Types of British citizens
Over the years there have been a variety of far-reaching changes to UK immigration law. As the British Empire grew and shrunk, territories once under its dominion often came to differing agreements with regards to citizenship and nationality.
The consequences of these agreements, in combination with UK immigration law and policy, determine the exact relation to the UK for people who were born in these territories and the children of people who were born in these territories. Depending on where and when you, or your parents or grandparents, were born, you could be eligible to apply to become a British citizen.
Below are sections on the various types of citizenship that have, and still can, transfer claims to British nationality to you or your descendants.
Citizen of the UK and colonies (CUKC)
A citizen of the UK and colonies was the old colonial status given to British citizens during the period 1 January 1949 to 31 December 1982. Before 1949, British citizens were called British subjects and in the modern day are referred to as British citizens.
Using CUKC to gain British nationality
If a person held the status of citizen of the UK and colonies before 1983, one needs to determine what happened to this person's status one or both of the following dates:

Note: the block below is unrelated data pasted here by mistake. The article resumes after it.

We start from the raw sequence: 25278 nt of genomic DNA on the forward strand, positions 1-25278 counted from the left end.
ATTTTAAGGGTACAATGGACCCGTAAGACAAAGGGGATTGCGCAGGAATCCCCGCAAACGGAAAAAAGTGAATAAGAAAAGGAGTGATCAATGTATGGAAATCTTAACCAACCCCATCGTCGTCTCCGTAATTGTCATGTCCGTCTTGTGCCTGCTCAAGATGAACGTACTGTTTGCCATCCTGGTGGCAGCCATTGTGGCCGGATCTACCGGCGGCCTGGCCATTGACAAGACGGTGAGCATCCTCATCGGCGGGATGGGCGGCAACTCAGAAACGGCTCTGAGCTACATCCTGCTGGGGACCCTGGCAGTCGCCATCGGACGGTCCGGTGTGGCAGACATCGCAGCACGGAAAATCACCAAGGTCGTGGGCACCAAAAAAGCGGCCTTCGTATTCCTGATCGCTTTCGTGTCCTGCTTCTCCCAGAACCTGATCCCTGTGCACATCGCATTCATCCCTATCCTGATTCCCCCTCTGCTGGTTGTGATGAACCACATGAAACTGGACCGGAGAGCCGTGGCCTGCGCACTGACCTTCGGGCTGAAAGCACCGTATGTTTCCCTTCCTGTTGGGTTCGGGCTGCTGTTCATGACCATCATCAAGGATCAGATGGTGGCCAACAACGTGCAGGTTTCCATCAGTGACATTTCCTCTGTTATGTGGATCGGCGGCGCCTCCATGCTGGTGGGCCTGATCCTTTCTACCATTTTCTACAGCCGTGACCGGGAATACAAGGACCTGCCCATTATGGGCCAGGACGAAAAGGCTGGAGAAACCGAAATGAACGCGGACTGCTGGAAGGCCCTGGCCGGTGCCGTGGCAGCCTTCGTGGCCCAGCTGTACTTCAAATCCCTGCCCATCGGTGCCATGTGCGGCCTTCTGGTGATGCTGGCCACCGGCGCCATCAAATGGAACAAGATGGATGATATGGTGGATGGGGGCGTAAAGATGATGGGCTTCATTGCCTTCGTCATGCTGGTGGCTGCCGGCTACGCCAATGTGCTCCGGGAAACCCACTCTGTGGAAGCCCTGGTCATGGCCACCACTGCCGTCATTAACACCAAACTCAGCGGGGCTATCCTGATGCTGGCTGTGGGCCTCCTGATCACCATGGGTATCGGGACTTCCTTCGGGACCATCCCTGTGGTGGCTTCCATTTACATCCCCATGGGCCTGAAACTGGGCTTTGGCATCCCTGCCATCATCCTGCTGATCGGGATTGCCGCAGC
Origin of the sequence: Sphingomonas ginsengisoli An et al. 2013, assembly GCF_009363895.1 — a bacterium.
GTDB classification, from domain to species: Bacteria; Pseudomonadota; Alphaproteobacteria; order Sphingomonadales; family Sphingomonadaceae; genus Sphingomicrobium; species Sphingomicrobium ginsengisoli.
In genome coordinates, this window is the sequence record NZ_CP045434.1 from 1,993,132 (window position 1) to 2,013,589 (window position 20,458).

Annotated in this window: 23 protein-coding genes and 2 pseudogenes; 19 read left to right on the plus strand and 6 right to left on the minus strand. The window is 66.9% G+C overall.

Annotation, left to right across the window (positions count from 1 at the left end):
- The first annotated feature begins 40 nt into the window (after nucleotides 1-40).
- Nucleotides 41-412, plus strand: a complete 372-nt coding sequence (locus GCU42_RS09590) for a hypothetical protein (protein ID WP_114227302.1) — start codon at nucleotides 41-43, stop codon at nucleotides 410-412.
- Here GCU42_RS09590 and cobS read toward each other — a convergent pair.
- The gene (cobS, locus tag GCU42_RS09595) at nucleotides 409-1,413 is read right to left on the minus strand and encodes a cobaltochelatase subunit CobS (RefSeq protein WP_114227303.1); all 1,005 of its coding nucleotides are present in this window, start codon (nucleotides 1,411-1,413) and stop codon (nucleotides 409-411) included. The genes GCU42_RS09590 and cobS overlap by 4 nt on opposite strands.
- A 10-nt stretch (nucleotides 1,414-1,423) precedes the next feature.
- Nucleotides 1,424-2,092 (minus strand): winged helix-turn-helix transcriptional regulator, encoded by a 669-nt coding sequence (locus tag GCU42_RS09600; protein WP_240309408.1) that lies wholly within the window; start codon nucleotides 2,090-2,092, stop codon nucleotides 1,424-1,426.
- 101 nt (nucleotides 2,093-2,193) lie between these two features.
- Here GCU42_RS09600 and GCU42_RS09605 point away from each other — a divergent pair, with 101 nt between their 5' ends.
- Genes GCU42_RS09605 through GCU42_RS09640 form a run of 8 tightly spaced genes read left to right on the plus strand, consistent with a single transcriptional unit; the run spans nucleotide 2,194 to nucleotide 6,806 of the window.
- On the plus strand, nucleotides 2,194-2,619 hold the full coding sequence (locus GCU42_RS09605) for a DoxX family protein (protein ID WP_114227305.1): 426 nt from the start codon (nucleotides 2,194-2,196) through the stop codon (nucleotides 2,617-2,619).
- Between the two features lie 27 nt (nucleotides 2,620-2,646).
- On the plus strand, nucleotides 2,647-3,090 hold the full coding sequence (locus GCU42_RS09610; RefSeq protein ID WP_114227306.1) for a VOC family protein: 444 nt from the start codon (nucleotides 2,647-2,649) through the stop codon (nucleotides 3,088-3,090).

- On the day that the former British territory from which this status was derived became independent
- On 1 January 1983
The British Nationality Act 1948 provided for a new status of citizen of the United Kingdom and colonies (CUKC), consisting of all those British subjects who had a close relationship (either through birth or descent) with the United Kingdom and its remaining colonies. Each other Commonwealth country did likewise and also established its own citizenship (with the exception of Newfoundland, which had different arrangements).
The Act also provided that British subjects could be known by the alternative title Commonwealth citizen.
It was originally envisaged that all British subjects would get one (or more) of the national citizenships being drawn up under the Act and that the remainder would be absorbed as CUKCs by the British government. Until they acquired one or other of the national citizenships, these people continued to be British subjects without citizenship. However, some British subjects never became citizens of any Commonwealth country.
India, Pakistan and the British Empire